The new drug selumetinib is the first targeted therapy to demonstrate significant clinical benefit for patients with metastatic uveal melanoma, according to new research. The findings were presented at the 2013 annual meeting of the American Society of Clinical Oncology in early June in Chicago, Illinois.
The findings are potentially practice-changing for a historically “untreatable disease.” Though uveal melanoma is rare, with only 2,500 cases diagnosed in the United States each year, about half of patients will develop metastatic disease, and survival for patients with advanced disease has held steady at 9 months to 1 year for decades.
Researchers found that progression-free survival (PFS) in patients receiving selumetinib was nearly 16 weeks and 50% of these patients experienced tumor shrinkage, with 15% achieving major shrinkage. Patients receiving temozolomide, the current standard chemotherapy, had 7 weeks of PFS and no tumor shrinkage. Selumetinib also lengthened overall survival to 10.8 months versus 9.4 months with temozolomide, and side effects were manageable.
“This is the first study to show that a systemic therapy provides significant clinical benefit in a randomized fashion to advanced uveal melanoma patients, who have very limited treatment options,” said lead author Richard D. Carvajal, MD, of Memorial Sloan-Kettering in New York, New York. “This clinical benefit has never been demonstrated with other conventional or investigational agents, which is all we have been able to offer patients for decades.”
Carvajal and his team decided to test selumetinib because it blocks the MEK protein, a key component of the tumor-driving MAPK pathway. This pathway is activated by mutations in the Gnaq and Gna11 genes, which occur in more than 85% of uveal melanoma patients; 84% of patients in this trial had one of the mutations.
Uveal melanoma does not respond to the drugs given to patients with melanoma on the skin; and, in fact, there is no drug approved specifically for treatment of the disease. Patients with uveal melanoma receive surgery to remove the tumor, which can include the entire eye, as well as radiation therapy or chemotherapy, in some advanced cases.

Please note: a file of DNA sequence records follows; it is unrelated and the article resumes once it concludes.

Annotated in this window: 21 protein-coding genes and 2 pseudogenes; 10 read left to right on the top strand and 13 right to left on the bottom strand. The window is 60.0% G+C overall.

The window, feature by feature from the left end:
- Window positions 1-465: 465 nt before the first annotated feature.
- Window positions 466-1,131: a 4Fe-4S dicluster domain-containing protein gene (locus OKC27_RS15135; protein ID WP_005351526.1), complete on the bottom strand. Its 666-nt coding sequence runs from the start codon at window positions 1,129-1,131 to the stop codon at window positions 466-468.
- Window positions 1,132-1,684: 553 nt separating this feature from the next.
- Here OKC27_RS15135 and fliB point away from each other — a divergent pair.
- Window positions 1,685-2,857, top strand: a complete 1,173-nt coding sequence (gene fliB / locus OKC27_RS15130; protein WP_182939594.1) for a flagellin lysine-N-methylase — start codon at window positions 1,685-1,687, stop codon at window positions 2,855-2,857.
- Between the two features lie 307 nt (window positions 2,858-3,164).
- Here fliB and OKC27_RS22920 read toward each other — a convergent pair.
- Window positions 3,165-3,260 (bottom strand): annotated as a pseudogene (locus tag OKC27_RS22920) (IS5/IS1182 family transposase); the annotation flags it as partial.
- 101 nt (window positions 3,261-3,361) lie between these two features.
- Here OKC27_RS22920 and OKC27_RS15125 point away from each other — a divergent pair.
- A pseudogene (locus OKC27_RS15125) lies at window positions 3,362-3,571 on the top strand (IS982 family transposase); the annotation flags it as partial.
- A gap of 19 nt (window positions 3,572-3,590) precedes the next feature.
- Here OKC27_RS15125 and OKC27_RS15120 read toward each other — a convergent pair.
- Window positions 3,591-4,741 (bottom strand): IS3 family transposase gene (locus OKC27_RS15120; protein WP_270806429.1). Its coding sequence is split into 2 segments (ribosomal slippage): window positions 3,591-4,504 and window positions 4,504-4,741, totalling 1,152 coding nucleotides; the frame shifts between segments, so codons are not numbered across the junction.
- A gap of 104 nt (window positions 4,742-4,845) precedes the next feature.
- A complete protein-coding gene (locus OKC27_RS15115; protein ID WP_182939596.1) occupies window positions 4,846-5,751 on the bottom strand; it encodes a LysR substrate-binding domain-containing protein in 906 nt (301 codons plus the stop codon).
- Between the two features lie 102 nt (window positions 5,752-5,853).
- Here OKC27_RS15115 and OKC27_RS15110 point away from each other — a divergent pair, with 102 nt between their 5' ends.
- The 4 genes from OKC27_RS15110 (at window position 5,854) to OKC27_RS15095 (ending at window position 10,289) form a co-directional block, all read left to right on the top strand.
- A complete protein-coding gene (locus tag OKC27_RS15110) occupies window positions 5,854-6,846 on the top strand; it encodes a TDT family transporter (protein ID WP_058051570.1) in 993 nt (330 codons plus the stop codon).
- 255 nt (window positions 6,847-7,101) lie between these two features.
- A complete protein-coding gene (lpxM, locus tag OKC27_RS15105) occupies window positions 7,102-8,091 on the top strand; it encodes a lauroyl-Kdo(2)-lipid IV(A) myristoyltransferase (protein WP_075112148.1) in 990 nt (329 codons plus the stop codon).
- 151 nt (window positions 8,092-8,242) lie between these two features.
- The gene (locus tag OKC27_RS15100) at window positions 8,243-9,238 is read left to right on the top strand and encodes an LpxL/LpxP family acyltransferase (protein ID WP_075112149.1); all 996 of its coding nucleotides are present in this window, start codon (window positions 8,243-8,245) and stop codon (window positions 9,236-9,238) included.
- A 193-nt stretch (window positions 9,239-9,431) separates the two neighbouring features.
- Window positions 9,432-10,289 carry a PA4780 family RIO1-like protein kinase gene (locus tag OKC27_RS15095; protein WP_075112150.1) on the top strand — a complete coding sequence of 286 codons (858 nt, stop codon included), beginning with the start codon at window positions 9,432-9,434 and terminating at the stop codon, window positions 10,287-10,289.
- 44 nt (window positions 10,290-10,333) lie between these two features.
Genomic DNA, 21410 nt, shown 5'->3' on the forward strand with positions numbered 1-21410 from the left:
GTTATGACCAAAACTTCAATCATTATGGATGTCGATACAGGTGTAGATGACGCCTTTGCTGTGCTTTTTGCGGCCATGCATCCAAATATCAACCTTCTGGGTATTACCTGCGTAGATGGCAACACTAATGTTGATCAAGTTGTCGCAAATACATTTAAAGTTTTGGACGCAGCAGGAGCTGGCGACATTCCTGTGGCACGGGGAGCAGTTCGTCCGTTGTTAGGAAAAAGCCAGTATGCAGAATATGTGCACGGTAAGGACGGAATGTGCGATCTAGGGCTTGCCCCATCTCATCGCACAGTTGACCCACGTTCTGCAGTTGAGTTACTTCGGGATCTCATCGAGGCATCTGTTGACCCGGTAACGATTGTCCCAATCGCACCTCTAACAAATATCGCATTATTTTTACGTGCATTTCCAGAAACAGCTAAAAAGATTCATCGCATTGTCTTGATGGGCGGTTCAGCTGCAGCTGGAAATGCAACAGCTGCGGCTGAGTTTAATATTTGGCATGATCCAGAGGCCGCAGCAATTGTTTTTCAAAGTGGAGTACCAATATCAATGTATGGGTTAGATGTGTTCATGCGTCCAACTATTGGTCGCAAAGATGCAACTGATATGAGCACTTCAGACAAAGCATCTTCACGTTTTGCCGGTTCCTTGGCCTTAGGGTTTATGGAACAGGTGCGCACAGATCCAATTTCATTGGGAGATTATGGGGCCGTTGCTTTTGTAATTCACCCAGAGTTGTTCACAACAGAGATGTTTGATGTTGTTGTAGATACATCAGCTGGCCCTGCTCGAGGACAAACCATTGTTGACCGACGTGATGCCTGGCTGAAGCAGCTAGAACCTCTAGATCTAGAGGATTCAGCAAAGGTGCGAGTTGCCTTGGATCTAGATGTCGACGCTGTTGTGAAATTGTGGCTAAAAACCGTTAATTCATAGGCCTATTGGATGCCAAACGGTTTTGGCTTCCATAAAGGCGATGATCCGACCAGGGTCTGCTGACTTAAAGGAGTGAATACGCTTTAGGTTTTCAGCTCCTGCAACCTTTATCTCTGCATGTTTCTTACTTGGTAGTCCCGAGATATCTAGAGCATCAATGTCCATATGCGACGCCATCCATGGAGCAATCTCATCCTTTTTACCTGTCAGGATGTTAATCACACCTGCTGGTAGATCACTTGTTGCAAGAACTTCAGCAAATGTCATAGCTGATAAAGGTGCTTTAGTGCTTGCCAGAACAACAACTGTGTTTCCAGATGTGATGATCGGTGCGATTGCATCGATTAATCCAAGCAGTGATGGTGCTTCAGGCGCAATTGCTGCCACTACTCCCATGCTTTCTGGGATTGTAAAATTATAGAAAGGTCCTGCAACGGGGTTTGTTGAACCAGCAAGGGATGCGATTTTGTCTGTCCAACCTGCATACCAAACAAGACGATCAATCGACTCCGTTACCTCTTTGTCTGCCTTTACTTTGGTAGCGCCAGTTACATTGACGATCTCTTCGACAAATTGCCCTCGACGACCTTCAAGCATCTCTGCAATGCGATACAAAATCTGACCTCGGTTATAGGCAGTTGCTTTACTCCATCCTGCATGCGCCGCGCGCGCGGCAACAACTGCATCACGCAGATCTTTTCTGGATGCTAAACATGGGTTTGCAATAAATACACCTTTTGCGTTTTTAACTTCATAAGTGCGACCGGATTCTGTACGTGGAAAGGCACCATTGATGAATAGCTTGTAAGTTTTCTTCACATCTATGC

In the trial, researchers randomized 98 patients with metastatic uveal melanoma and administered selumetinib to 47, of which 81% had a Gnaq or Gna11 mutation. Of the 49 patients who received temozolomide, 86% had a mutation. Two patients were not treated. Despite the study’s cross-over design, which meant that patients whose tumors progressed on temozolomide could begin taking selumetinib, there was a trend towards improved survival with selumetinib. Selumetinib was generally tolerable, with most side effects manageable.
Carvajal is currently planning a confirmatory multicenter, randomized trial that will enroll approximately 100 patients. “If we can confirm selumetinib’s effectiveness in treating advanced uveal melanoma in this follow-up trial, it will become the standard therapy for this disease, forming a foundation for new drug combinations that could maximize selumetinib’s MEK-inhibitor effect,” he said. “It could offer a whole new way to treat this historically untreatable disease.”